MEPs react angrily to Thailand refusal to allow former premier to visit Europe

| December 8, 2015 | 0 Comments

Yingluck-Shinawatra-012Two MEPs who invited former Thai premier Yingluck Shinawatra (pictured) to go to Europe to exchange views on the political situation in Thailand have reacted angrily to a decision to refuse her permission to leave the country.

Elmar Brok and Werner Langen, two senior German deputies, branded the move as “deeply disappointing.”

The two centre-right members also reaffirmed their determination to ensure that Shinawatra is able “to travel to Europe freely.”

They were responding to a decision on 1 December by Thailand’s Supreme Court’s Criminal Division for Political Office Holders to reject the request to Shinawatra to travel to Europe.

In its order, the court said the invitation was “insufficient reason” for her to leave the country at the present time and, as such, the request was turned down.

Shinawatra is facing a legal case to be tried by the Supreme Court, possibly in January, in connection with her government’s rice-pledging scheme.

In a statement issued on Tuesday, Brok, who chairs the Foreign Affairs Committee of the European Parliament, and Langen, the ASEAN delegation chairman, stressed the “importance” of having an exchange of views with Shinawatra.

They said a meeting at the European Parliament’s Committee on Foreign Affairs and the delegation for relations with the ASEAN should take place “at the earliest.”

The statement said they were “surprised and deeply disappointed” with the decision of the Thai authorities to “block her appearance in an open debate in the European Parliament.”

Both Brok and Langen called for the Thai military junta, which has run the country since a coup in May 2014, to “take appropriate and urgent action” to enable Shinawatra “to travel to Europe freely.

The statement added, “Both the Foreign Affairs Committee and ASEAN delegation are also ready to continue the meetings with the Thai authorities in Brussels.”

The two members also criticized Thai officials for “trying to give the wrong impression” that they had not sent their invitation to Shinawatra in the name of their respective committees.  The statement was issued in the name of the committees they chair.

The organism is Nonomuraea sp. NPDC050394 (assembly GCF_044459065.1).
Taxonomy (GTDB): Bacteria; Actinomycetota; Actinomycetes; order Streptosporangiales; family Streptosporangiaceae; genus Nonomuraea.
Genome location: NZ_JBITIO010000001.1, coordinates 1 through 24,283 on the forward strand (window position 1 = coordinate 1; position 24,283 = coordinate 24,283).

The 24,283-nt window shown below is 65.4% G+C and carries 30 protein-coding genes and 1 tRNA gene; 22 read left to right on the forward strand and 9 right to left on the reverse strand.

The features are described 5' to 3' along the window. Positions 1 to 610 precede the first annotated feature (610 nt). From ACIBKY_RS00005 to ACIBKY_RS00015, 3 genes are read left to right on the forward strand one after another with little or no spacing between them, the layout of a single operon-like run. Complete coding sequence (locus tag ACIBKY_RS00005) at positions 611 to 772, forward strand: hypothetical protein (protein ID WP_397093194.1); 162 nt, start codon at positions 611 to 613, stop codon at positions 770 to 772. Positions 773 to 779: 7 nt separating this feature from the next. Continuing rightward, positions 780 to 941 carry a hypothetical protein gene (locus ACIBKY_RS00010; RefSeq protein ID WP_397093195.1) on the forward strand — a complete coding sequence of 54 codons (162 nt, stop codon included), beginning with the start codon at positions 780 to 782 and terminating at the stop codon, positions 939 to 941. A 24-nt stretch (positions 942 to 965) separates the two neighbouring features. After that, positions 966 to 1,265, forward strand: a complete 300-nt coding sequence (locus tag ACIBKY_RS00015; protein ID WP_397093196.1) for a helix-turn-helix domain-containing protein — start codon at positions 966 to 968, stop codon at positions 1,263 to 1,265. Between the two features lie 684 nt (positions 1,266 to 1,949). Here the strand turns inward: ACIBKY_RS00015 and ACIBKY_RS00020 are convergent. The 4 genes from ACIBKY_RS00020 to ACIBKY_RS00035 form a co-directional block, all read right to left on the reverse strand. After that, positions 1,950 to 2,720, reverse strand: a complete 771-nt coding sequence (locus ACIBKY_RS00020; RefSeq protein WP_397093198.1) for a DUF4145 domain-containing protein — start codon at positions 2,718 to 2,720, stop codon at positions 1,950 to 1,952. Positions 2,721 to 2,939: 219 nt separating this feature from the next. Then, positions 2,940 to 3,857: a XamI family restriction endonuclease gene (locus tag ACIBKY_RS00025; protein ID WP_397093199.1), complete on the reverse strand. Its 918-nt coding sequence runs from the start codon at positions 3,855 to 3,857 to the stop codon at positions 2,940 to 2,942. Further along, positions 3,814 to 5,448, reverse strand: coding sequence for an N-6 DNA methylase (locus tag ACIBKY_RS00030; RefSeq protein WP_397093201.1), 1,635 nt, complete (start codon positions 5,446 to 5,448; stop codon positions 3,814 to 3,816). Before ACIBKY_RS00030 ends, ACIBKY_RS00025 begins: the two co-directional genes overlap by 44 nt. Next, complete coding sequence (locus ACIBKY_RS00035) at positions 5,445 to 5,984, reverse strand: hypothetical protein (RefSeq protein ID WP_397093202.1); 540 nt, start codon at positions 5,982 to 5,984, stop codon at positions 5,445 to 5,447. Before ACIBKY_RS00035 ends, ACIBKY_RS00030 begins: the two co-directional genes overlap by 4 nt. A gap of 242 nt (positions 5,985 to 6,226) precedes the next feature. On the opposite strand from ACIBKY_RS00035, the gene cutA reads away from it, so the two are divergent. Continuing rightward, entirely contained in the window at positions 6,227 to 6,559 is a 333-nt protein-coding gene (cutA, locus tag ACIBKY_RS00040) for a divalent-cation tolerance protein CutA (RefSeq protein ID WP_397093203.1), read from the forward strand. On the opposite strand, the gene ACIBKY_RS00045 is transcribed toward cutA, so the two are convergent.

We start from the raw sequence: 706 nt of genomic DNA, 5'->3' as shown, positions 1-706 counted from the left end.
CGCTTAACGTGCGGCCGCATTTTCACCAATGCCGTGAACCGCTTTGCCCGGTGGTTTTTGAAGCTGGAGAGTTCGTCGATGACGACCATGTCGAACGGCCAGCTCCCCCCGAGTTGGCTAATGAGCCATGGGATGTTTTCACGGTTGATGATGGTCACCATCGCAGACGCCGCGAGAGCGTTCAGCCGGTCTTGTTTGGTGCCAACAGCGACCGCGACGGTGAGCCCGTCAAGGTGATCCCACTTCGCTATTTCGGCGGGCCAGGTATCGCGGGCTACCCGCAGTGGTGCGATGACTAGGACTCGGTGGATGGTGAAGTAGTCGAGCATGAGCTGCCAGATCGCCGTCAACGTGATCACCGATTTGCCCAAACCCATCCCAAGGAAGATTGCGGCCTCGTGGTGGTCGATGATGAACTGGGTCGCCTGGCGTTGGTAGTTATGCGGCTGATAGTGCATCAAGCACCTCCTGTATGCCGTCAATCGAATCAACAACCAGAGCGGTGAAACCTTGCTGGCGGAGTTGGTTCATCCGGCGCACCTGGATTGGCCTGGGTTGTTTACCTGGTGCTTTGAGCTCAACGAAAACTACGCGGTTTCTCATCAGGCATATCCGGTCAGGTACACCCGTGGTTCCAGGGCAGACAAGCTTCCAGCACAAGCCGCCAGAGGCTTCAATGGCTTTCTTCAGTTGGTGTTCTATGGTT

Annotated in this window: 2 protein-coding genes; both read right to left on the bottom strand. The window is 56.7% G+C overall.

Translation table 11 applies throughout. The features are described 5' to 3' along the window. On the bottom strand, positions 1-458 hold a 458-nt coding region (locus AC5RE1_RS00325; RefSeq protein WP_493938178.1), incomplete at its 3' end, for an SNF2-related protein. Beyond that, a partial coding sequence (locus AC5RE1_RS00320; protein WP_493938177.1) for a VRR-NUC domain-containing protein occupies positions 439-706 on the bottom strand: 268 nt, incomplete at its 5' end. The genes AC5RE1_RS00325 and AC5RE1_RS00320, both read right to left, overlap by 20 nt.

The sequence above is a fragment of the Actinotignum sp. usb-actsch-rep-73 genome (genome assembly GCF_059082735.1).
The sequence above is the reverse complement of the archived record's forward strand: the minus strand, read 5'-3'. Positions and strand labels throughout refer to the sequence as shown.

They also underlined the “desire of the European Parliament” to visit Thailand in 2016 in order to meet the   Thai Parliament, government representatives, civil society and opposition leaders, including Shinawatra.

The statement has also been published in full on the official website of the Foreign Affairs Committee which signifies the clear backing and support of the AFET committee.

“This pours cold water on the Thai junta’s attempt to cast doubt on the authority and authenticity of the original invitation,” said one EU insider.

The chances of Shinawatra, currently on 30-million-baht bail in the rice-pledging case, taking up the invitation to talk to the Parliament will ultimately depend on the Supreme Court.

In their original 7 October invitation, sent via the Thai ambassador to the EU, Brok and Langen said they wanted an exchange views on the political situation in Thailand, which they considered “worrying” following the coup.

The letter recalled Shinawatra’s successful visit to the European Union in March 2013, when she was prime minister.

The 2014 coup in which Shinawatra’s government was overthrown, was widely condemned by the United States, the European Union and Japan.

In January, the U.S. assistant secretary of State for East Asian and Pacific affairs, Daniel Russel, met Shinawatra but not junta leader-cum-prime minister General Prayuth Chan-ocha – a gesture that profoundly irritated the military government.

Shinawatra is the sister of Thaksin Shinawatra — a former prime minister overthrown in a 2006 coup whose populist policies are still widely supported by the rural population.

Since the coup in May last year, the NCPO permitted Shinawatra to visit France in July, then Japan and China with her son in October. She met her brother, former PM Thaksin, in China.

Sek Wannamethee, the Thai foreign ministry spokesman, conceded that members of the European Parliament had the right to invite whoever they wished for a discussion and UK centre right MEP Charles Tannock is among those who say they would welcome the chance to speak to Shinawatra, saying, “Many of us interested in safeguarding democracy in Thailand would be very interested to meet her and hear what she has to say as a former Prime Minister if she visits us in Brussels or Strasbourg.”

The junta has recently come under increasing fire on various fronts, including alleged rights abuses, plus human trafficking, suppression of civil rights to freedom of expression, movement and assembly as well as breaches of international fishing regulations.

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Category: A Frontpage, EU, Featured Article, Thailand, World

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